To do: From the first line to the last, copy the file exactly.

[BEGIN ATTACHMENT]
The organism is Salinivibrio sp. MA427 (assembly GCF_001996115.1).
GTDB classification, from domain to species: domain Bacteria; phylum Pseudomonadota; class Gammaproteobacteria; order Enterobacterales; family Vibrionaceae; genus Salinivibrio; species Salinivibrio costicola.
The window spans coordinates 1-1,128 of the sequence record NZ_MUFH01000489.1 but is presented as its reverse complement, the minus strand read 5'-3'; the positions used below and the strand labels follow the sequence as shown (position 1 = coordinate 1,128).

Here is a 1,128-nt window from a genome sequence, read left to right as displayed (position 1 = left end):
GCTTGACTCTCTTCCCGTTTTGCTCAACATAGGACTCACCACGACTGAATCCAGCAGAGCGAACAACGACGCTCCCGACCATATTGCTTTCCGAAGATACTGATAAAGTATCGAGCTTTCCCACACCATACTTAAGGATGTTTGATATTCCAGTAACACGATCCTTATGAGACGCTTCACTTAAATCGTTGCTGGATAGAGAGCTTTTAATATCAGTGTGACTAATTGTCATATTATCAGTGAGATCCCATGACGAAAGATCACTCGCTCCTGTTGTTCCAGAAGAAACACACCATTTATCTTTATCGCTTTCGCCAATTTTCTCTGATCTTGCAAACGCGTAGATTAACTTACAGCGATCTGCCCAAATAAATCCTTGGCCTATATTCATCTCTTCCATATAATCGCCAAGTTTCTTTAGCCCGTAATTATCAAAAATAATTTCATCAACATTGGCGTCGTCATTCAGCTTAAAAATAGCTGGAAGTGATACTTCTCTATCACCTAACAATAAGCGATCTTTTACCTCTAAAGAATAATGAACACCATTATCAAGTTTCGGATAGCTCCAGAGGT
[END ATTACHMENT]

The organism is Salinivibrio sp. MA427 (assembly GCF_001996115.1).
GTDB classification, from domain to species: domain Bacteria; phylum Pseudomonadota; class Gammaproteobacteria; order Enterobacterales; family Vibrionaceae; genus Salinivibrio; species Salinivibrio costicola.
The window spans coordinates 1-1,128 of the sequence record NZ_MUFH01000489.1 but is presented as its reverse complement, the minus strand read 5'-3'; the positions used below and the strand labels follow the sequence as shown (position 1 = coordinate 1,128).

Here is a 1,128-nt window from a genome sequence, read left to right as displayed (position 1 = left end):
GCTTGACTCTCTTCCCGTTTTGCTCAACATAGGACTCACCACGACTGAATCCAGCAGAGCGAACAACGACGCTCCCGACCATATTGCTTTCCGAAGATACTGATAAAGTATCGAGCTTTCCCACACCATACTTAAGGATGTTTGATATTCCAGTAACACGATCCTTATGAGACGCTTCACTTAAATCGTTGCTGGATAGAGAGCTTTTAATATCAGTGTGACTAATTGTCATATTATCAGTGAGATCCCATGACGAAAGATCACTCGCTCCTGTTGTTCCAGAAGAAACACACCATTTATCTTTATCGCTTTCGCCAATTTTCTCTGATCTTGCAAACGCGTAGATTAACTTACAGCGATCTGCCCAAATAAATCCTTGGCCTATATTCATCTCTTCCATATAATCGCCAAGTTTCTTTAGCCCGTAATTATCAAAAATAATTTCATCAACATTGGCGTCGTCATTCAGCTTAAAAATAGCTGGAAGTGATACTTCTCTATCACCTAACAATAAGCGATCTTTTACCTCTAAAGAATAATGAACACCATTATCAAGTTTCGGATAGCTCCAGAGGT